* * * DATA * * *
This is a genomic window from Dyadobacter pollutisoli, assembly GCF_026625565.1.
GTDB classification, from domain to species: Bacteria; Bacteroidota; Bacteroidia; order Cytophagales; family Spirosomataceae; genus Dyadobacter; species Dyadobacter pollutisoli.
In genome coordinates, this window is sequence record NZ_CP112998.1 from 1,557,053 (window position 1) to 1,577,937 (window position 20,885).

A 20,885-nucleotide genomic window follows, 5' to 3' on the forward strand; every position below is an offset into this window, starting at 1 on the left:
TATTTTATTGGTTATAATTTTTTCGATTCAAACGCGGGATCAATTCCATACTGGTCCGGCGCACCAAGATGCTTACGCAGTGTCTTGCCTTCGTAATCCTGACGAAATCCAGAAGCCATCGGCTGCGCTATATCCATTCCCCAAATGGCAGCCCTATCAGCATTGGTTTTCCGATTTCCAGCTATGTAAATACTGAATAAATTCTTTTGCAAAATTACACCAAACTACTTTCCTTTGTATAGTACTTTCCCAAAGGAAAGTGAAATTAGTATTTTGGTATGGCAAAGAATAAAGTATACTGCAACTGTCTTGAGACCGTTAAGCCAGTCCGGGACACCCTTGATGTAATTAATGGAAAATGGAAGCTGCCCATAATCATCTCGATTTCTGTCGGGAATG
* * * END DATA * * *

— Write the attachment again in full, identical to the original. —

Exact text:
This is a genomic window from Dyadobacter pollutisoli, assembly GCF_026625565.1.
GTDB classification, from domain to species: Bacteria; Bacteroidota; Bacteroidia; order Cytophagales; family Spirosomataceae; genus Dyadobacter; species Dyadobacter pollutisoli.
In genome coordinates, this window is sequence record NZ_CP112998.1 from 1,557,053 (window position 1) to 1,577,937 (window position 20,885).

A 20,885-nucleotide genomic window follows, 5' to 3' on the forward strand; every position below is an offset into this window, starting at 1 on the left:
TATTTTATTGGTTATAATTTTTTCGATTCAAACGCGGGATCAATTCCATACTGGTCCGGCGCACCAAGATGCTTACGCAGTGTCTTGCCTTCGTAATCCTGACGAAATCCAGAAGCCATCGGCTGCGCTATATCCATTCCCCAAATGGCAGCCCTATCAGCATTGGTTTTCCGATTTCCAGCTATGTAAATACTGAATAAATTCTTTTGCAAAATTACACCAAACTACTTTCCTTTGTATAGTACTTTCCCAAAGGAAAGTGAAATTAGTATTTTGGTATGGCAAAGAATAAAGTATACTGCAACTGTCTTGAGACCGTTAAGCCAGTCCGGGACACCCTTGATGTAATTAATGGAAAATGGAAGCTGCCCATAATCATCTCGATTTCTGTCGGGAATG